Popping the Question: Will the UK ever win Eurovision again?

Every time the UK does badly in Eurovision, it seems to bring out the worst in the British public, and 2012 was no exception. Commenters on Twitter and tabloid journalists suggested that it was time to quit Eurovision, simply because we didn’t win. Talk about sore losers! They also used the same old “political voting” excuse that has been irrelevant for three years, since jury voting levelled the playing field in 2009.

What these people don’t realise is that in Eurovision, you get what you give. In order to win the contest, you need to think about what would appeal to the viewers. Put in some effort, and you might just be rewarded. This is a competition with over 40 entrants each year, so the chance of winning is very small, but with the size of the UK music industry and our track record of musical success, the UK should have a better chance than most.

Here are my top 5 tips for the UK to succeed in Eurovision:

1. When choosing a Eurovision entrant, you need to imagine what someone who’d never seen this artist before would think of the performance. Potential entrants should be marked on vocal and performance ability, originality and likeability – their previous success is not relevant. None of the recent winners were internationally famous prior to Eurovision.

2. The song and artist need to have appeal which is broad enough to engage all the different cultures within Europe. It may seem impossible to create a song that Iceland would like as much as Romania, but both voted for Loreen and they both love Adele and Jennifer Lopez.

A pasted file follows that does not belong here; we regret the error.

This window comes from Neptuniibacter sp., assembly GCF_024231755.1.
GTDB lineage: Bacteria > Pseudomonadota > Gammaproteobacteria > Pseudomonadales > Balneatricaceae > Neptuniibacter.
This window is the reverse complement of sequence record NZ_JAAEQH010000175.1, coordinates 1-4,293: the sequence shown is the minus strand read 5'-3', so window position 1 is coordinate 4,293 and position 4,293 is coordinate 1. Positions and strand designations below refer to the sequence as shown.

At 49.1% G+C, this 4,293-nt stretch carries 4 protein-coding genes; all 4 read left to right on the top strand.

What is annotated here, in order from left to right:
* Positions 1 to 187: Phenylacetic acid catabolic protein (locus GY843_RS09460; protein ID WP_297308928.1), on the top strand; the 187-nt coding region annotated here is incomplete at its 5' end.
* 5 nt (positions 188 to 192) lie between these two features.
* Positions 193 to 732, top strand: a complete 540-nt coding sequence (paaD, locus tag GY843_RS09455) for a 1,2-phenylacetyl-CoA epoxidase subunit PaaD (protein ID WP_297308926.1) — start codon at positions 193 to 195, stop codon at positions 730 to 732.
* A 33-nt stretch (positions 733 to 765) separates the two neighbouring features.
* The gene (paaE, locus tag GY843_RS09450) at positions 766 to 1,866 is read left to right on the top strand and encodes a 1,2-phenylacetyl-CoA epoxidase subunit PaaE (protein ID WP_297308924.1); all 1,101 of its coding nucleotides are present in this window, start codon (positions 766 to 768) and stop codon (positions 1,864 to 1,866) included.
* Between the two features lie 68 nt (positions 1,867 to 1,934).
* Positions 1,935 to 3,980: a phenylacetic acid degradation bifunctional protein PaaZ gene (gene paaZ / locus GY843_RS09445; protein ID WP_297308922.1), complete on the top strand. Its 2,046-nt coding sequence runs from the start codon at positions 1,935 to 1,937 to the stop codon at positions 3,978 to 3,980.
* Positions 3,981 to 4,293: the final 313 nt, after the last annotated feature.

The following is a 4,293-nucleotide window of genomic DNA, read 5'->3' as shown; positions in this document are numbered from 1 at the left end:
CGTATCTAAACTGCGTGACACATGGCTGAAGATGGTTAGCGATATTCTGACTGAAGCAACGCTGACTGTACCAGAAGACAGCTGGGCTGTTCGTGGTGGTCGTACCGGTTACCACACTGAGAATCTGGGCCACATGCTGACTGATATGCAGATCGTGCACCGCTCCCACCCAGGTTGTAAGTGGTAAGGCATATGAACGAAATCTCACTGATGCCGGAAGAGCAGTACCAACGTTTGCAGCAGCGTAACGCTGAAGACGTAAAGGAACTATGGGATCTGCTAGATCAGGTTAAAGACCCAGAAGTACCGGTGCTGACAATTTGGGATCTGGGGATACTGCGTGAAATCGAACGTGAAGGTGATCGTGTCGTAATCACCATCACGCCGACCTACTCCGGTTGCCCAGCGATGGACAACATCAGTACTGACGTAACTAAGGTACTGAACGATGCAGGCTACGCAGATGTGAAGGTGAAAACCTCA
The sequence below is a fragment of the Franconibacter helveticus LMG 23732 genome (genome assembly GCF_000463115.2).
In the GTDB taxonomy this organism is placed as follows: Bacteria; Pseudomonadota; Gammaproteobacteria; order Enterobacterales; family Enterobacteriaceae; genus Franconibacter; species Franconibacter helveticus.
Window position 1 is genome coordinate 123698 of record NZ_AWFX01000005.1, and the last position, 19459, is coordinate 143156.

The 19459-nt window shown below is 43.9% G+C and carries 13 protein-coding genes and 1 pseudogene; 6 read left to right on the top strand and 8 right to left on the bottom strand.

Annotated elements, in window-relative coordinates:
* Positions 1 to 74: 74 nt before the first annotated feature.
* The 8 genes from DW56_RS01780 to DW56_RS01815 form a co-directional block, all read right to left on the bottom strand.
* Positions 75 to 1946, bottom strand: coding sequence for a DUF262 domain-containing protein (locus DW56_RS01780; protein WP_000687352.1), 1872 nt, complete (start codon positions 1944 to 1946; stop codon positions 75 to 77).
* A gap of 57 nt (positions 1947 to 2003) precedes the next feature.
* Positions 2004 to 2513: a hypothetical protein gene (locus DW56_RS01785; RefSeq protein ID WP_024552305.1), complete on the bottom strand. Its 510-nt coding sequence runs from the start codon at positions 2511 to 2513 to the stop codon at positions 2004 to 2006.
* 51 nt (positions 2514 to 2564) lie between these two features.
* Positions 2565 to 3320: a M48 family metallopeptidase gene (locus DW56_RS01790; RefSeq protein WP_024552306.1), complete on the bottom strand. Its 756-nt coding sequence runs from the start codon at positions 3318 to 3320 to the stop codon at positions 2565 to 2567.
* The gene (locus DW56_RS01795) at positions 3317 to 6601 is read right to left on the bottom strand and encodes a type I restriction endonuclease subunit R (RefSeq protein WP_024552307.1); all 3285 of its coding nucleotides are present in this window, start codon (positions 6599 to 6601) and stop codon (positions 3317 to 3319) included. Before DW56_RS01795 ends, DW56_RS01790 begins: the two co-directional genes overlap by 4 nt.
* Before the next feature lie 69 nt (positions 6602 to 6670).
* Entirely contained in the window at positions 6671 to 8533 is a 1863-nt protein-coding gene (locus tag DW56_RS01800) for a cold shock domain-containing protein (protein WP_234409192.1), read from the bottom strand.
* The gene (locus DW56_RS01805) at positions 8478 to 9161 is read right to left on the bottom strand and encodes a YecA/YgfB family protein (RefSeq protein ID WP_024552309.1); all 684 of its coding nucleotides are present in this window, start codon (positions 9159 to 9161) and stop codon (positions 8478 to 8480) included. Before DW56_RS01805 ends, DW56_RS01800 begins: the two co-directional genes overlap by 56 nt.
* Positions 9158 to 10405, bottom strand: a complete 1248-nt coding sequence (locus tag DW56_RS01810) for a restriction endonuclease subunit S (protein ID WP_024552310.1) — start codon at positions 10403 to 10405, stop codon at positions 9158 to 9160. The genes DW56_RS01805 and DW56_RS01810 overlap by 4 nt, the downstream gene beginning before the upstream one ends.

3. Just like in the UK, European music tastes are constantly evolving, so it is pointless to look back at what worked in Eurovision 5 or 10 years ago. Instead, look at what’s doing well across Europe right now. Euphoria fits perfectly with current trends, and that’s why it did so well.

4. We need to show Europe that we care! In order to win votes, the UK must play the game and prove to Europe that we deserve to succeed. We may not take Eurovision seriously, but to the smaller countries it’s hugely important and sending lazy or novelty entries is an insult to them.

5. The choice of entry should not be down to a team of TV producers, but instead to music experts who know what is popular in Europe. If the Eurovision entry was chosen by the record label that release the song, they would choose someone they believed would have chart success, as it would benefit them if they did.

In conclusion, the UK can definitely win Eurovision. We have some of the best artists and songwriters in the world, and if the BBC want a list of suggestions I’ll be happy to provide one. Then again, the last time I did that they still ended up choosing Pete Waterman! Perhaps there really is no hope…


  1. I've said for the last couple of years that a track like Alexandra Burke's “Broken Heels” would've been perfect for Eurovision. I still think she could be pretty good at it, and would tick most boxes from your list above. Would be great if she could be convinced to do it at some pointin the next few years!

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